The New York Times tries to make a story out of nonstory: free-market groups that quite naturally defend the largest, most successful business in the U.S., Wal-Mart, from government regulation, get a tiny fraction of their funding from the Walton Family Foundation (not even from Wal-Mart itself). At least from what can be discerned from the article, none of this money is earmarked for Wal-Mart related research, and some of it is specifically earmarked for causes, like education reform, that have nothing to do with Wal-Mart.
The story does have a classic line. After spending almost the entire article raising suspicions of whether the free market groups are being unduly influenced by Walton family money, and discussing whether they should disclose the contributions in their publications, the article offhandedly mentions that labor unions give prodigious funding to anti-Wal-Mart organizations. Is this an "astroturf problem," as the article tries to avoid implying, or at least something that raises at least as many issues as the Walton Family Foundation funding the likes of AEI?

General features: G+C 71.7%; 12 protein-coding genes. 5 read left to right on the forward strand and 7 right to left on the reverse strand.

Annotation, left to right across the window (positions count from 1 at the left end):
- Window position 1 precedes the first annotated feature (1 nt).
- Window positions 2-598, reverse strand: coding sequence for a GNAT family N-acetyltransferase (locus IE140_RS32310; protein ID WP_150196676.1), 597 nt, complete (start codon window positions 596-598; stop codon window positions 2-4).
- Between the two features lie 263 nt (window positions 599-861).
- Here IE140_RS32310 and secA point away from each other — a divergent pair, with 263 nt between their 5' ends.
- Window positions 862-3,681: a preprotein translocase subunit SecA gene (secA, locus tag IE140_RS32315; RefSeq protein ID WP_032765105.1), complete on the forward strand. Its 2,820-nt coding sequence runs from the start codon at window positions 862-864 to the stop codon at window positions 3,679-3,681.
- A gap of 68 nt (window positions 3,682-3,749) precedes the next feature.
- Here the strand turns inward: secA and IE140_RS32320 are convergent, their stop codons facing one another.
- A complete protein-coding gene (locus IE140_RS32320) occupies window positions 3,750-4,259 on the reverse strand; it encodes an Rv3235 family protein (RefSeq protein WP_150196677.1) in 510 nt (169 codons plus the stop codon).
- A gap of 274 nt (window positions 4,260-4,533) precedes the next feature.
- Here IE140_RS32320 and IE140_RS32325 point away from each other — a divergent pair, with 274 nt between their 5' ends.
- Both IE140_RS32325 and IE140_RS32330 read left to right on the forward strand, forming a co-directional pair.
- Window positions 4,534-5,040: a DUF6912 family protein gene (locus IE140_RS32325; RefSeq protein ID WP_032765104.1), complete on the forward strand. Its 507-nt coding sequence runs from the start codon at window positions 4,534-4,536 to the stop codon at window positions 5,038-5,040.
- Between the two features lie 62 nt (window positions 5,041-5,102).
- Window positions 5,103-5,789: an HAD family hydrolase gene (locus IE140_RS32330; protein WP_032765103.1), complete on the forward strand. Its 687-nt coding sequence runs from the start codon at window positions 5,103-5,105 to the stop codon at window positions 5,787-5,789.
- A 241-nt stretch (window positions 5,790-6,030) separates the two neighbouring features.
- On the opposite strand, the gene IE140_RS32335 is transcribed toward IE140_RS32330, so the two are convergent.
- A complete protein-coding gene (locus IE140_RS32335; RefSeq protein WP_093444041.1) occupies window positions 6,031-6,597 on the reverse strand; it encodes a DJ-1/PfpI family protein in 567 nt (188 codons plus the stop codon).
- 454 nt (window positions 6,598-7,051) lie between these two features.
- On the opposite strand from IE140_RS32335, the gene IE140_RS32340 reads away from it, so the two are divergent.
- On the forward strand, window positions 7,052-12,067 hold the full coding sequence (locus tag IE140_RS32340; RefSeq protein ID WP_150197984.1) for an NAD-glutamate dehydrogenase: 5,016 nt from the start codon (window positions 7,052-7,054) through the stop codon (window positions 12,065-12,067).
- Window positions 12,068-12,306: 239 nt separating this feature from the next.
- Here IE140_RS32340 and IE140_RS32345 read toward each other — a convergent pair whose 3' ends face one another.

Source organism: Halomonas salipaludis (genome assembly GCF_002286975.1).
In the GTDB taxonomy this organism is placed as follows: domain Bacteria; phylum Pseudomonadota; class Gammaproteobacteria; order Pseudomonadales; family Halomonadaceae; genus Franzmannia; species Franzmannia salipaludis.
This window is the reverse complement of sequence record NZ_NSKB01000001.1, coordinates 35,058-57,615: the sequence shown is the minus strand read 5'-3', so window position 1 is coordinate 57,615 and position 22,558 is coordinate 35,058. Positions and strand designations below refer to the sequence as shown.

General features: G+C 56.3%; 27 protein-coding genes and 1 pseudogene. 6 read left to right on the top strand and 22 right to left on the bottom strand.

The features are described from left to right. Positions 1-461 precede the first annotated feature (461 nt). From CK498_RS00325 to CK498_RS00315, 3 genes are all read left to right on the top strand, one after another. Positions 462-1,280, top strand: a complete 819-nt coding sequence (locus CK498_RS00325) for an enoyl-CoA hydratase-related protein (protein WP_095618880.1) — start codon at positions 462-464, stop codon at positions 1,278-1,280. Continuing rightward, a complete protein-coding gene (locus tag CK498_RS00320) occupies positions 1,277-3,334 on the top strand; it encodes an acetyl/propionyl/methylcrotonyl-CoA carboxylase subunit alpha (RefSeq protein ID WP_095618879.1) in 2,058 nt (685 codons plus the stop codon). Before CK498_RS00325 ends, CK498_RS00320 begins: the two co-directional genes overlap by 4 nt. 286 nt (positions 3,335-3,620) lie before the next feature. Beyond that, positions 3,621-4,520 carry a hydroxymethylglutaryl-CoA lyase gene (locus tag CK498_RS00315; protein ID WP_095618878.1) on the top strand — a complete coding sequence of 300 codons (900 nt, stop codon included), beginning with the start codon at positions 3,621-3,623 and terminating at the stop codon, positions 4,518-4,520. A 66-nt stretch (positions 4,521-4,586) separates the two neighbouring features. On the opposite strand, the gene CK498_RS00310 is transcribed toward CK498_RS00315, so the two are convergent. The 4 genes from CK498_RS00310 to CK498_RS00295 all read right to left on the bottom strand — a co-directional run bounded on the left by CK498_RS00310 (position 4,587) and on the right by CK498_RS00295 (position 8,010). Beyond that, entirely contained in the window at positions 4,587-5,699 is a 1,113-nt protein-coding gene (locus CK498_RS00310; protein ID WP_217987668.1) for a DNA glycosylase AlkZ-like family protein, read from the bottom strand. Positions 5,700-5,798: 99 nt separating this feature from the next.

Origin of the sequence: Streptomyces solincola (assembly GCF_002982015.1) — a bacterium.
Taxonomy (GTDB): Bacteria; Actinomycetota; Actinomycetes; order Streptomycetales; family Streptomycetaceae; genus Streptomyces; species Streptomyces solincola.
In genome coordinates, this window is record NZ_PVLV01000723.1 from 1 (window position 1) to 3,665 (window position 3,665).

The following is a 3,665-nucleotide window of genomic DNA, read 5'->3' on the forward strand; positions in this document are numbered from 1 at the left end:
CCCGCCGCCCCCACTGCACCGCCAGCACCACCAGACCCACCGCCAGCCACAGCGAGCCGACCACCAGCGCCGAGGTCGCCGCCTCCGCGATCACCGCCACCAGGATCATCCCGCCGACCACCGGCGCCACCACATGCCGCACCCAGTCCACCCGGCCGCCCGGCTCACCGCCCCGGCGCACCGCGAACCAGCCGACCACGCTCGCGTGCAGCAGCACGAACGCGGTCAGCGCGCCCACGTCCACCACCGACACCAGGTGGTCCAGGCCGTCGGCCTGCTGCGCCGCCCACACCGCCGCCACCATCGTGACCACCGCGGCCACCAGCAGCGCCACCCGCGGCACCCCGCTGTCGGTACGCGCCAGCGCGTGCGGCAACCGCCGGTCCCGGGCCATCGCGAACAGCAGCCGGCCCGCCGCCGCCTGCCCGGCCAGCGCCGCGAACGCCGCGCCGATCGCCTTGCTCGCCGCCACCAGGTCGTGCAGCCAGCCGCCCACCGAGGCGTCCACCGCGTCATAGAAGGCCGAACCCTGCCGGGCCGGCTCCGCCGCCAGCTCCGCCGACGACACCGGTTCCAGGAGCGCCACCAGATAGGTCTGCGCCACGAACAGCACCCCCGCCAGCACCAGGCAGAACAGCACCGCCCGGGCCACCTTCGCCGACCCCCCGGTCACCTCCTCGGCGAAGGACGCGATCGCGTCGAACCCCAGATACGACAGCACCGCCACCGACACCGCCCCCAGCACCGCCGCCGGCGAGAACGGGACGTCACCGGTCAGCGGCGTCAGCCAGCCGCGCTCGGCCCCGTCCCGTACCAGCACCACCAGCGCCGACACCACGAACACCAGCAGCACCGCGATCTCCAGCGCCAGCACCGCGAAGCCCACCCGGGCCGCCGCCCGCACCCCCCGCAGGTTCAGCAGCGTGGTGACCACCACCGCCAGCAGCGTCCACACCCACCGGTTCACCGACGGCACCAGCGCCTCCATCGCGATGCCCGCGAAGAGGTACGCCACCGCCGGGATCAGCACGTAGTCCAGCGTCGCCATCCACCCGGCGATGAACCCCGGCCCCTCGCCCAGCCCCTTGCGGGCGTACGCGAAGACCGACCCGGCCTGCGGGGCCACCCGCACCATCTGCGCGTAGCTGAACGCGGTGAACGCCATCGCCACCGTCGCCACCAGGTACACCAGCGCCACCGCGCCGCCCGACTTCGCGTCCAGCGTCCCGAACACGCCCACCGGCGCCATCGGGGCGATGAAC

In response, Chris Kofinis, communications director for WakeUpWalmart.com, an arm of the United Food and Commercial Workers Union that gives money to liberal research groups, said: "While we openly support the mission of economic justice, Wal-Mart and the Waltons put on a smiley face, hide the truth, all while supporting right-wing causes who are paid to defend Wal-Mart's exploitative practices."
UPDATE: In the highly unlikely event the Walton family thinks it's buying the Heritage Foundation's allegiance to Wal-Mart for less than $5K a year, it's obviously mistaken. Gues the Times' reporter was too lazy to bother checking whether the think tanks he cites as being potentially subject to Wal-Mart's influence have been cheerleaders for Wal-Mart when the companies' policies conflict with the think tanks' free market ideology, which would be the real test of influence-buying.
FURTHER UPDATE: And here's AEI's (and one of my favorite blogs, Overlawyered.com's) Ted Frank criticizing Wal-Mart in yesterday's Washington Post, surely not something that could have conceivably escaped the Times's attention! Looks more and more like the Times published an anti-Wal-Mart press release as a "news" story.